The Torture of Our ‘Safety Net’

I’ve known a woman (I’ll call her B), who has worked a good part of her life as caregiver.   She has no living family, she does not own a car.  She usually lives where she works, often on the overnight shift to serve the needs of a patient.

One gig was caring for a women confined to a wheelchair in an advanced stage of a degenerative disease.  B noticed the women on day shift spent more time on their phone and watching TVs than the spent caring for the patient. She reported her concerns about the quality of care;  the company that had assigned her promptly fired her.

She got another job with a facility that houses people with mental illness.  Soon enough, her employer became verbally abusive in virtually every interaction, withheld her paychecks on a whim, and did not provide the house with sufficient food. Her stress level skyrocketed, as did her blood pressure.  She suffered what was probably minor strokes on two occasions.  The most recent one, on Christmas Eve, put her in the intensive care for a couple of days.  She was diagnosed with kidney disease  Her vision began deteriorating and is now about 80% reduced.  When she returned to work, her boss harangued her about missing days and accused her of lying about being in the hospital.  He fired her, then allowed her to stay, then fired her again, with two weeks’ notice. He refuses to give her last paycheck until she leaves.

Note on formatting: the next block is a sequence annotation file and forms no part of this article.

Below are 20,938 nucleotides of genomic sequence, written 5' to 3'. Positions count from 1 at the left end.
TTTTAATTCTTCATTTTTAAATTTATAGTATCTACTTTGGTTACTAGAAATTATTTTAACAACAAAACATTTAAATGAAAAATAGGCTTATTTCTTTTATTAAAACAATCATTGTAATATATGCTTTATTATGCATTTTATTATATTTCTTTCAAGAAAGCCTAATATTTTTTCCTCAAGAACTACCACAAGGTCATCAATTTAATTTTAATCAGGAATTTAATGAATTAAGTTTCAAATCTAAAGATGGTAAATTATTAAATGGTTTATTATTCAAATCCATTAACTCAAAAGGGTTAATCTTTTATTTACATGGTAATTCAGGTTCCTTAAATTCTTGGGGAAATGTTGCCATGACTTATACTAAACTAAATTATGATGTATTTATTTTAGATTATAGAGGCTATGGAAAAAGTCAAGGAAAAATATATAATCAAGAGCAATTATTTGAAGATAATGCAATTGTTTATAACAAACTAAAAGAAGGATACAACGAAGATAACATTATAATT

il_570xN.1193079674_d4bnB has been on the phone every day looking for shelter space, of which the county has precious little. She applied for Med-Cal and now has coverage, but only with certain providers.  Her doctor ordered a CT scan. But she can’t get that without lab work, and she can’t get that without an appointment. “And the scheduler just left for the day.” More calls to people who cannot or will not help in the way their job title suggests they might.

A homeless services group wanted her to come in for ‘training’ before she got on the list for a shelter space. She might be eligible for hotel vouchers from Social Services, but that’s not assured.  Call Social Services and you hear the message “We are experiencing heavy call volume, please call back later” – ALL day. She will have to get there without a car, money, or much ability to see, and hope she finds what she needs.

She not a drug abuser or chronically homeless, but now she’s disabled. She will be homeless in two days.

She’s caught up in a trifecta of fuckups among systems we pay our taxes to support.  How did so much inefficiency and dismissiveness take over?

Truth is, many of us are a paycheck or two from the street – a hell I would not wish on anyone. None of this uncertainty would be necessary if the State’s considerable wealth were fairly distributed by forward-thinking people.  Yeah – how naive!  But those of us who want to live in a more just and compassionate world must find ways to help untangle our social ‘safety net.’

More coming…

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